Google has created an online Typhoon Yolanda Crisis Page to help victims of the destructive, powerful storm reconnect with friends and family members around the world. The Crisis Page harnesses a wide range of Google services, from a person locator to relief maps and more, according to a Nov. 12 post by Aileen Apolo, the outreach program manager for Google Southeast Asia, on The Official Google.org Blog.
“We’ve launched several tools, available on our Typhoon Yolanda crisis page, to help gather and relay information in connection with the incredible devastation that’s occurred in the Philippines,” wrote Apolo. “These resources include Google Person Finder, a Web application that allows individuals to post and search for the status of family or friends affected by the disaster.”
Users can click on the “I’m Looking for Someone” icon and type in individuals’ names to see if their status has been reported in the site, wrote Apolo. Victims of the disaster can also let other people know that they are safe or that they have heard from others by clicking on the “I have information about someone” icon and typing in their important information. “As the number of names and records build, the tool will hopefully make it easier for those who are safe to pass on their news to anyone worried about them,” she wrote.
The Person Finder can also be accessed using mobile phones where Internet access is not available, wrote Apolo. “You can request status via [Short Message Service] by sending an SMS to 2662999 (Globe subscribers), 4664999 (SMART subscribers), 22020999 (Sun subscribers), or +16508003977 with the message “Search” and then the person’s name,” wrote Apolo. “For example, if you are searching for Joshua Reyes, send the message “Search Joshua Reyes.”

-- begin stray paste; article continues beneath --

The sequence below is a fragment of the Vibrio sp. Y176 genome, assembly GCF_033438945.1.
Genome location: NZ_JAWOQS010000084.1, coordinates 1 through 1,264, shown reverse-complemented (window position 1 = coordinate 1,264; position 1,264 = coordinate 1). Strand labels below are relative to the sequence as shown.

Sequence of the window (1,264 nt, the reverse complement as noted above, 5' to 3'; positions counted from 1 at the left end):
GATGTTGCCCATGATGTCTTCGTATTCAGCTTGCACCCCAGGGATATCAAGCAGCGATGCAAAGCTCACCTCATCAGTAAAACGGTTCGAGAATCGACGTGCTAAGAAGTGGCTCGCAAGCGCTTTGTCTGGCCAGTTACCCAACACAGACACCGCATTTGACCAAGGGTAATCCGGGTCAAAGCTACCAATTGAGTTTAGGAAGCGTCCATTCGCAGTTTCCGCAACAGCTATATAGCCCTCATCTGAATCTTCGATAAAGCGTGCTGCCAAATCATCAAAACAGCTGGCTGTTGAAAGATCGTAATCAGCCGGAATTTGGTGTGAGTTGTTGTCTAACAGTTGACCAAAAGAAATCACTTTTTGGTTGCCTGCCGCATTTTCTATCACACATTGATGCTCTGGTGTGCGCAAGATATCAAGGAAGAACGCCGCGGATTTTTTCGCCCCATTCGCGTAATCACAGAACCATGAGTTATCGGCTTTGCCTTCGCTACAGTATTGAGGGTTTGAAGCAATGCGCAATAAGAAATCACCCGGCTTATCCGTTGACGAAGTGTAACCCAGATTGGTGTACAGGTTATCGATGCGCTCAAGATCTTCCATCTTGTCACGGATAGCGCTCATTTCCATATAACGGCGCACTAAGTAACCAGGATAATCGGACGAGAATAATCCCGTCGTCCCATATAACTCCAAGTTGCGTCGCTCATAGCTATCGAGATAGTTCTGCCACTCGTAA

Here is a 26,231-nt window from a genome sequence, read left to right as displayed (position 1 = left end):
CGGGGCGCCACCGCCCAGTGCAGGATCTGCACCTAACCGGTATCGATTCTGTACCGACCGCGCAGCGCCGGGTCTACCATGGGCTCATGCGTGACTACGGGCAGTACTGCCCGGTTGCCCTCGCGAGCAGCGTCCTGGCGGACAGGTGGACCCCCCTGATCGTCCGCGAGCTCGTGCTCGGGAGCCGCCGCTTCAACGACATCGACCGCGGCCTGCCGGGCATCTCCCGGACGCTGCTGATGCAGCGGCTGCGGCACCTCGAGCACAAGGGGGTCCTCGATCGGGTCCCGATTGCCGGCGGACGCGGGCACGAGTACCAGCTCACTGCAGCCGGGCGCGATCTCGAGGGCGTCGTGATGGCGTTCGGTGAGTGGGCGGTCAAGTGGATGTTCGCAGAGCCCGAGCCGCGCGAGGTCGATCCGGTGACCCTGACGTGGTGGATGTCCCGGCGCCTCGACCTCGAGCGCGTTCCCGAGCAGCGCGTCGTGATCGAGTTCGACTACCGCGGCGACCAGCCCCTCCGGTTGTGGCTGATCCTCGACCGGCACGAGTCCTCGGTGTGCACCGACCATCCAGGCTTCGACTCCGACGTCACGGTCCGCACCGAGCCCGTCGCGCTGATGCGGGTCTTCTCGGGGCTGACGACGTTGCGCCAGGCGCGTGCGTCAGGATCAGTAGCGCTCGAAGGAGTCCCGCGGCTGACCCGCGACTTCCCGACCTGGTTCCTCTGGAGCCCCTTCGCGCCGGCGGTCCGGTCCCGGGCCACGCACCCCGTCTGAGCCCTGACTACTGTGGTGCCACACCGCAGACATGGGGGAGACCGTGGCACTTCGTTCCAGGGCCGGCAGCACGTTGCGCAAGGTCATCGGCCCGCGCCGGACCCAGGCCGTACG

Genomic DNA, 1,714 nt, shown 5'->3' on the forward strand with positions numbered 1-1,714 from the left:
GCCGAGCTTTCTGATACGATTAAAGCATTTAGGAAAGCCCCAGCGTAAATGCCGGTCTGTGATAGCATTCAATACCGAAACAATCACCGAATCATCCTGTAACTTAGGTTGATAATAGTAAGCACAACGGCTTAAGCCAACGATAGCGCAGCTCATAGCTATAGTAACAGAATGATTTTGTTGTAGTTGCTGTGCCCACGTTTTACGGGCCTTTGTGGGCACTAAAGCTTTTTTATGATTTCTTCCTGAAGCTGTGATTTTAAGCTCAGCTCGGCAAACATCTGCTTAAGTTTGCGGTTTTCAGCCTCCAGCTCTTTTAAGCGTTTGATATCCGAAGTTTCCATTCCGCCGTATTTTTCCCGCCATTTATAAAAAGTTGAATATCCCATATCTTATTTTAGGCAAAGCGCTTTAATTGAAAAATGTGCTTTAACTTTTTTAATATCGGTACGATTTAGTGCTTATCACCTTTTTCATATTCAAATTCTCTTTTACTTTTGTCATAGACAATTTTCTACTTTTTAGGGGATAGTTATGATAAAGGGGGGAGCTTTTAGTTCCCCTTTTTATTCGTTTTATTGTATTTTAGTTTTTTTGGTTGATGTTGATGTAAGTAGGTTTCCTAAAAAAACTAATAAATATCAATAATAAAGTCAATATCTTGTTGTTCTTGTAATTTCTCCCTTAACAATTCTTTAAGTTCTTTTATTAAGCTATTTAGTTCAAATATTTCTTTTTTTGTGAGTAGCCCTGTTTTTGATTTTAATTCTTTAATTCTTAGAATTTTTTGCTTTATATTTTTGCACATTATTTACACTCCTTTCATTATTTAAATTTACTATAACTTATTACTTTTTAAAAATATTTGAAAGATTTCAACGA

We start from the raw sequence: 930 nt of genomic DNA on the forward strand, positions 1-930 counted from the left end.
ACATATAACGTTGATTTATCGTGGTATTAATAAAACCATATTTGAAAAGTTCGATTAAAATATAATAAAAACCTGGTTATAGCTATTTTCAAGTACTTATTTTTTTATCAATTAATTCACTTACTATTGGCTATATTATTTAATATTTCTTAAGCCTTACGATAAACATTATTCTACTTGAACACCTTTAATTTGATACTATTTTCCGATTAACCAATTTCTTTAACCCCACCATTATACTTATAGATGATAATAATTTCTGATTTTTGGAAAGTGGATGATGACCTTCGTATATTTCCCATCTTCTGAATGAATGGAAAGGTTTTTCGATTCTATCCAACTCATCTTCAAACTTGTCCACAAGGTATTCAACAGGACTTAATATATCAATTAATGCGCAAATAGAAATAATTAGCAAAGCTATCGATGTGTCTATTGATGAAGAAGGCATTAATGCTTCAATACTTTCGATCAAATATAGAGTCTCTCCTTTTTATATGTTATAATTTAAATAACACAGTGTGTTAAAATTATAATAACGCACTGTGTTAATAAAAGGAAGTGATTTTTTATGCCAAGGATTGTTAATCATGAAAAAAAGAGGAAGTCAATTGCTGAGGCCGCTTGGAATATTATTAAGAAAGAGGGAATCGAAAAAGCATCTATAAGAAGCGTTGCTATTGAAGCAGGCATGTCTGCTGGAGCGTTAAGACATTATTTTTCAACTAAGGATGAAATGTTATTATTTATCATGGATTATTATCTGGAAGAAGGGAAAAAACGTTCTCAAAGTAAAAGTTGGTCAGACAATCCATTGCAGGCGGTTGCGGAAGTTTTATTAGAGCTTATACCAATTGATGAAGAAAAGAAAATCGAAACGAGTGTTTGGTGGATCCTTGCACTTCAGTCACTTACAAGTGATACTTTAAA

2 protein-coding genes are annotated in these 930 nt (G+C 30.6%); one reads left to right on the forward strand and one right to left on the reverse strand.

A Typhoon Yolanda Relief Map has also been created and posted by Google to provide updates on shelters and other information in the disaster zone, according to Apolo. The tools are freely available to others to embed into their sites so that additional outlets can spread to help the victims of the typhoon, wrote Apolo. “The more people who contribute to them, the more useful they’ll be,” she wrote.
Google is also donating $500,000 to be split between two organizations working on the ground to help victims of the disaster, wrote Apolo. The money is going to CARE and the Philippine Red Cross to aid with relief efforts. Google has also created links on the Crisis Page where individuals can make their own donations to help the victims of the massive storm, which has killed at least 10,000 people, according to news reports.
The Philippines Crisis Page is the latest effort by Google to assist victims around the globe when calamity strikes. The page is provided to the public by the company’s Google.org philanthropic division, which also provides Crisis Map services that help monitor and track major storms, natural disasters and other emergency events to assist during local disasters.
In October 2012, Google created a Crisis Map for the East Coast of the United States in preparation for the approaching Hurricane Sandy. That map had several hurricane-related layers, including current and forecast locations, cloud and wind information, and public alerts featuring emergency information such as evacuation routes.
The Hurricane Sandy map showed a wide range of information layers that detailed many aspects of the approaching storm, including its current location, forecast location, weather radar, wind speed probabilities, emergency alerts and hurricane evacuation routes. Also available were information layers for traffic conditions, active emergency shelters, disaster recovery centers, storm surge zones and catalogs of YouTube videos that have been shot and uploaded to show the effects of the storm.
Google’s Crisis Response team has been providing such information for the last few years, albeit on a more reactive, rather than proactive, basis.
In August 2012 Google published a Crisis Response map for Tropical Storm Isaac as it approached the U.S. Gulf Coast, and another for massive flooding that occurred in the Philippines following a monsoon. Google also created such maps after earthquakes in Haiti and Chile in 2010, after the tsunami and earthquake in Japan in 2011, and after the BP oil spill in the Gulf in 2010 and Hurricane Irene in the United States in 2011.